The agreement forms the second partnership among banks invited by the New York Fed to bid on commercial real estate assets in its Maiden Lane III portfolio. Those that have banded together are trying to gather more bids in an effort to compete with Barclays PLC (BCS, BARC.LN) and Deutsche Bank (DB, DBK.XE), which have certain cost advantages to reselling the bonds that underlie the CDOs, analysts said.
Meanwhile, UBS Securities and Barclays plan to sell $1.1 billion of publicly registered commercial mortgage-backed securities with risk premiums above other recent issues, according to an investor familiar with the deal.
The dealers are likely to price the top, AAA-rated 10-year slice at a yield 120 basis points over interest-rate swap rates, the investor said. That is 5 basis points wider than a J.P. Morgan Chase & Co. (JPM) CMBS last week, and 15 basis points wider than CMBS sold in March.
Prices of top-rated municipal bonds held firm Tuesday, even as Treasury prices slumped and a slew of new issues hit the market.
Munis "went through a mostly directionless session," as muted secondary trading activity and a flurry of new bond sales in the primary market "pulled players in both directions," said Thomson Reuters Municipal Market Data analyst Domenic Vonella in a market commentary.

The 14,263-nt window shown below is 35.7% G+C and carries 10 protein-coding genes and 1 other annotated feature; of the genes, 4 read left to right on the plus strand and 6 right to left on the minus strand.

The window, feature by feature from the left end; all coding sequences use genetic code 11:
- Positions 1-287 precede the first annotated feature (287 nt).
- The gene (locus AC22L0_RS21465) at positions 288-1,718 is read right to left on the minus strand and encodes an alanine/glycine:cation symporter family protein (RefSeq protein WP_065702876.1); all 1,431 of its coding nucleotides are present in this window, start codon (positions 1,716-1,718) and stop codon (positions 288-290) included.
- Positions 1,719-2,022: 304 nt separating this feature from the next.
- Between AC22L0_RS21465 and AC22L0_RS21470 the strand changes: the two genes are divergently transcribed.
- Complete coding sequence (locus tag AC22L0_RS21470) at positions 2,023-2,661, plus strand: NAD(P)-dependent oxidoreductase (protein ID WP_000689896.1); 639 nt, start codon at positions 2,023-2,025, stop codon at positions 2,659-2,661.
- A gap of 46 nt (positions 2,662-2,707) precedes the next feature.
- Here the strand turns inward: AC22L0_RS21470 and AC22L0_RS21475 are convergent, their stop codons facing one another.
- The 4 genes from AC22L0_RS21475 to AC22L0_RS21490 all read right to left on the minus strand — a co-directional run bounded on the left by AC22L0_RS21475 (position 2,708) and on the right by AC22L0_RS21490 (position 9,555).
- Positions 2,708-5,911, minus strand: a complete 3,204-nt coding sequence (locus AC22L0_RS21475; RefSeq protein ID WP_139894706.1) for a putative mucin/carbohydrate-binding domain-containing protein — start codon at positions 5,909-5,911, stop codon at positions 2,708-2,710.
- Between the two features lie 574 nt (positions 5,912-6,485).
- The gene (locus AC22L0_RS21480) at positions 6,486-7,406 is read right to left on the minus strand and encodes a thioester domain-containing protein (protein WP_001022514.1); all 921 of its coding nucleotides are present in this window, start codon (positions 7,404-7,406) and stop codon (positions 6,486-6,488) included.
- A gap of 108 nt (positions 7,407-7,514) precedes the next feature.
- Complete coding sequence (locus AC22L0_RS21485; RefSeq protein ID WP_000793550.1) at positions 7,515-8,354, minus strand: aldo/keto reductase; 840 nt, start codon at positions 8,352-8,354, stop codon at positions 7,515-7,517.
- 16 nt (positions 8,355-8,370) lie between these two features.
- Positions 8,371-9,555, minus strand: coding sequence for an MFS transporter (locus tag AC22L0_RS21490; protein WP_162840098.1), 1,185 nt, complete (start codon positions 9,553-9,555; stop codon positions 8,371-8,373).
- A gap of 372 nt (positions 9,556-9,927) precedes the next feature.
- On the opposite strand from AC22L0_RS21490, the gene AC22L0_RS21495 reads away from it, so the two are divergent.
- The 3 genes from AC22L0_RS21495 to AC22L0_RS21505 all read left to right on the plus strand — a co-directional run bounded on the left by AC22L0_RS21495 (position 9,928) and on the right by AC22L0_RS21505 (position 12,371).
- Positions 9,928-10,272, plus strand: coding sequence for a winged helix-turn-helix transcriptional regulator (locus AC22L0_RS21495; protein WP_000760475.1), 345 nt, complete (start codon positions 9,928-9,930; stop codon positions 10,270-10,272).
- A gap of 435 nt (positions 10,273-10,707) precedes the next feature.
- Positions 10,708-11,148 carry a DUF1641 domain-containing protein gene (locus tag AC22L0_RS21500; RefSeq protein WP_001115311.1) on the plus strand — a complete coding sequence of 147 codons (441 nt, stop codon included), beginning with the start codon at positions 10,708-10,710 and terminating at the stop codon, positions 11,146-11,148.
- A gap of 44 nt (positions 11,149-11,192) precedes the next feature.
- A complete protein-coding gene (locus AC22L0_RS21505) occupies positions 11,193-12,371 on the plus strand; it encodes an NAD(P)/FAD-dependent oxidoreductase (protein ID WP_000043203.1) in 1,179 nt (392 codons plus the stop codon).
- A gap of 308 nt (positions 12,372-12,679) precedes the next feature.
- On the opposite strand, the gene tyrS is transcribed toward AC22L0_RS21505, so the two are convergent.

New bond sales generally saw good reception. Ohio accelerated the sale of a bond deal for the Cleveland Clinic, taking bids from institutional investors a day ahead of schedule and lowering yields on some maturities. However, in a final pricing, it scaled back the size of its deal to its original size of $474 million. Earlier Tuesday, the state had increased the size to $555 million as it started taking bids from institutions.
Meanwhile, Houston, Texas lowered yields on parts of its roughly $270 million refunding bond deal. Lowering yields in a bond sale is a sign of strong demand from investors.
U.S. Treasury prices ended Tuesday trading at session lows as investors kept one eye on Europe and the other on the impending Federal Reserve policy update.
Jitters about Europe's financial and political troubles eased for the day after the Netherlands and Italy each managed to attract decent showings at their government bond sales. The Dutch offering drew solid demand despite its government's recent collapse, while Italy raised the maximum targeted 2.5 billion euros ($3.3 billion).
U.S. Treasury buyers also opted for the sidelines ahead of the Fed's Wednesday policy announcement, which will come alongside the central bank's updated rate and economic forecasts. Even though no new easing measure is expected to be announced, Federal Reserve Chairman Ben Bernanke's post-meeting press conference looms as a potential market mover, depending on how investors interpret his tone about the potential for future stimulus.
The benchmark 10-year fell 10/32 in price to yield 1.970%, while 30-year bonds declined 24/32 to yield 3.124%. Debt prices move inversely to their yields.
-By Kelly Nolan, Dow Jones Newswires; 615-679-9299; email@example.com
--Patrick McGee, Al Yoon and Cynthia Lin contributed to this article.